Law of Relativity Attracts Success

I have enough time each day to accomplish everything I need to address strategically. I have time for emails and I have time to meet with team members. I have time to read, and I have time for my friends.

Those of you who know me are probably wondering how I could type that sentence.

It’s simple. I’m applying the Law of Relativity, which is the thought that nothing in our life has meaning until we compare it to something else. I look at other individuals and they seem to get everything done so I naturally assume I don’t have enough time. I also see the piles on my desk.  

By Leo Reynolds

But instead of seeing piles I’m going to see opportunities.  I will start each day choosing to say, “There is enough time.”

This all stems from my work with a business coach, who is helping me grow as a leader. One of the issues I wrestle with is time management. I need to time to lead my team and provide them with what they need to succeed. But I have numerous assignments that require attention. How can I do it all?

I now think of time as a resource and not a trap. I have choices about how I spend my time.

Thinking of time as a resource is helpful. I start the day focused on the 2-3 items I most need to finish that day using my time wisely to do so. When those big projects are finished I fill in the small bits of time handling pesky email.

And when I start whining about my lack of time, I pivot my thinking to create a mind shift so that I think of time as a resource.

It’s all relative.

What will you do to give yourself the gift of time?

Face 2 Face in Chicago Elevates NFPW Networking

I’m still flying high and not because I was riding the elevated trains in Chicago last week. I’m talking about meeting “Face 2 Face” in the city for the 2010 NFPW Conference.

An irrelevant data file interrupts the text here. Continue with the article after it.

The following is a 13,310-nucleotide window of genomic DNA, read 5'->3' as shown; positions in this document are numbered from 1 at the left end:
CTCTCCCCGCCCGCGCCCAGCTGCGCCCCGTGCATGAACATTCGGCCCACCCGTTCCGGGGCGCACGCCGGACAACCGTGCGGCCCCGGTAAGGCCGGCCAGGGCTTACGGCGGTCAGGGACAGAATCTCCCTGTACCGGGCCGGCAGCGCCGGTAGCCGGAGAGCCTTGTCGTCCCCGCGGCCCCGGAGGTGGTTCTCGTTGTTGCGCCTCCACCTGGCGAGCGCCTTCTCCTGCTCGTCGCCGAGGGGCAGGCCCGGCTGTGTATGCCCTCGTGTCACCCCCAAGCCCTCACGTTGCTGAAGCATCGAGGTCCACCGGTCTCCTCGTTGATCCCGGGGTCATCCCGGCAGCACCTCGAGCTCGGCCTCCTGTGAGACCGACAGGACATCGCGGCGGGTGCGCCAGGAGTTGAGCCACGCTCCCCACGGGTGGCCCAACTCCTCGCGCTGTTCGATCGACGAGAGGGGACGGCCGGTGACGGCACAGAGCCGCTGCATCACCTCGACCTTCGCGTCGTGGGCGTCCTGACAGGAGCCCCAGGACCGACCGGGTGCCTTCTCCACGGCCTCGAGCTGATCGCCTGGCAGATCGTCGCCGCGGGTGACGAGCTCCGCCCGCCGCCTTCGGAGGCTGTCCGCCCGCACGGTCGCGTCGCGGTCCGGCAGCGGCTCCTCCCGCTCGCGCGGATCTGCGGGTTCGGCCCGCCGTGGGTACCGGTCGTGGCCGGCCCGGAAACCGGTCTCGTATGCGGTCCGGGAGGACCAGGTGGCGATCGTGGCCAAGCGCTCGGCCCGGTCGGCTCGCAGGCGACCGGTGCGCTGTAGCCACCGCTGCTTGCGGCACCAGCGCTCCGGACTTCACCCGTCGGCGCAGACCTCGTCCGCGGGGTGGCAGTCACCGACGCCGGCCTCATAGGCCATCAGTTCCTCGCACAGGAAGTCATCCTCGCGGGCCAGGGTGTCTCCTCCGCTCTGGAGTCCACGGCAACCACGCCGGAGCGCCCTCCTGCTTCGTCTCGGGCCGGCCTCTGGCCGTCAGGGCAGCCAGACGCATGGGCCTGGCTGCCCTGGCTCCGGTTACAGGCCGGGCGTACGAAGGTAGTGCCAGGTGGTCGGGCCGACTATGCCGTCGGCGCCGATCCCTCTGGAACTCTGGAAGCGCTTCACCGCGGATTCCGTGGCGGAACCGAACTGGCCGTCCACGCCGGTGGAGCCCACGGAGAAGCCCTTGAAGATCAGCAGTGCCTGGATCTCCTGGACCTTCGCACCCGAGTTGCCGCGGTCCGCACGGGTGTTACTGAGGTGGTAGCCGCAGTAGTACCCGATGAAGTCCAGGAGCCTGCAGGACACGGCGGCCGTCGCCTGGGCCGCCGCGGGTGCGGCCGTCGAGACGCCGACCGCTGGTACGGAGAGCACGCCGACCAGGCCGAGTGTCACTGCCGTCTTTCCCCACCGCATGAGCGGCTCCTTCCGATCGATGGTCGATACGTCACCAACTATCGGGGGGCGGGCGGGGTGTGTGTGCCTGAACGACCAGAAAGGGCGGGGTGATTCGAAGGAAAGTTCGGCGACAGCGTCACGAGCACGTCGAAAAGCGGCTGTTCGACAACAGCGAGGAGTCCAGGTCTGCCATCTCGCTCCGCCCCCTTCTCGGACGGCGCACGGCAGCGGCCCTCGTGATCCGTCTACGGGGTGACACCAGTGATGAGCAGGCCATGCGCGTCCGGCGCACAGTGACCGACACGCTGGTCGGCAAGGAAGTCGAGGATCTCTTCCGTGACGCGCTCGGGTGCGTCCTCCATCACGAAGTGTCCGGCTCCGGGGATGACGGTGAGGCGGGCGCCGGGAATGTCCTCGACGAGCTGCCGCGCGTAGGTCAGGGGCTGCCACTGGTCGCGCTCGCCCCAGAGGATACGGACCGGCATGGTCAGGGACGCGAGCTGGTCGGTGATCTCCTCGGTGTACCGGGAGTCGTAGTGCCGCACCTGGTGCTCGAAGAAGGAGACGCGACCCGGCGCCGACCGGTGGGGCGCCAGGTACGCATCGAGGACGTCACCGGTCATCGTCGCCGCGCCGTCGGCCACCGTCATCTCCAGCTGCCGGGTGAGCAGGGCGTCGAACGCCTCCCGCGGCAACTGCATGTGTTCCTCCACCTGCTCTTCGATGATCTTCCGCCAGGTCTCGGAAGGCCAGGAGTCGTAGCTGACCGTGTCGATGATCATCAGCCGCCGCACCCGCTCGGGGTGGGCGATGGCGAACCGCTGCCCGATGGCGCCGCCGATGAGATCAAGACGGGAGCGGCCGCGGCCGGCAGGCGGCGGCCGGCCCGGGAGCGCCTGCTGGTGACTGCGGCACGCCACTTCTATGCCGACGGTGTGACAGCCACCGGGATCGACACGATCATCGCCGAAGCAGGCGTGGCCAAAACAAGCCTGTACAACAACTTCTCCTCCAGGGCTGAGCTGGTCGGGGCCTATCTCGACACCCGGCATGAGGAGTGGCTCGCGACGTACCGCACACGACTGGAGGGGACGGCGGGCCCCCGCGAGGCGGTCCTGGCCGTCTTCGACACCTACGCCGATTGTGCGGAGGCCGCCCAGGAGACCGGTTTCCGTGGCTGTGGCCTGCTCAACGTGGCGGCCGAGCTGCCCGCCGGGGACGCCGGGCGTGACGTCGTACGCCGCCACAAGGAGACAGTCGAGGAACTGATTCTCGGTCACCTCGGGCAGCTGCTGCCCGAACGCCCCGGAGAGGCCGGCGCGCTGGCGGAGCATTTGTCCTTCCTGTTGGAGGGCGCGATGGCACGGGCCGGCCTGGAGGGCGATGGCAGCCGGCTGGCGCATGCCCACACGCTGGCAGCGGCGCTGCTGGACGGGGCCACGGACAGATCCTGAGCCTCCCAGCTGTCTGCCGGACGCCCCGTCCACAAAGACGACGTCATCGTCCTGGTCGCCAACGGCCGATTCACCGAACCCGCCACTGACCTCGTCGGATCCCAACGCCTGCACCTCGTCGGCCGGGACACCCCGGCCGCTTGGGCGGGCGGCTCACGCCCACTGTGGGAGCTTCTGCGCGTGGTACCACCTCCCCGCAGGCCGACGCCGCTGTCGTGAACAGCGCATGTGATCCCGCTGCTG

NFPW members meet Face 2 Face in Chicago.

What a time we had! I met so many people, including year-long Facebook friend, Alison Stein. Finally, we talked Face 2 Face.

I met Wilma Moore-Black, president of Kansas Professional Communicators. She may have lost the bid on the signed baseball, but she’s a ball of energy who is going to go places in NFPW. And I’ll be cheering her on!

Betty Packard of California kept the silent auction up and running so we could all keep bidding. The monies raised go to NFPW’s Education Fund.

Julie Slaymaker, who is president of Woman’s Press Club of Indiana, will never let me live down my temporary paralysis. But being the gracious lady that she is, I know she has forgiven me.

I traded business cards, blog links, photos and lots of ideas.

I heard first hand how the Chicago Tribune was reinventing itself. Managing Editor Jane Hirt said, “Innovation is built into our DNA.”

Even if innovation isn’t built into your DNA, the workshps provided plenty of innovative ideas and approaches from building one’s resume to writing a book in six weeks to cultivating a free and responsible student news media.

What was your favorite part of the NFPW conference?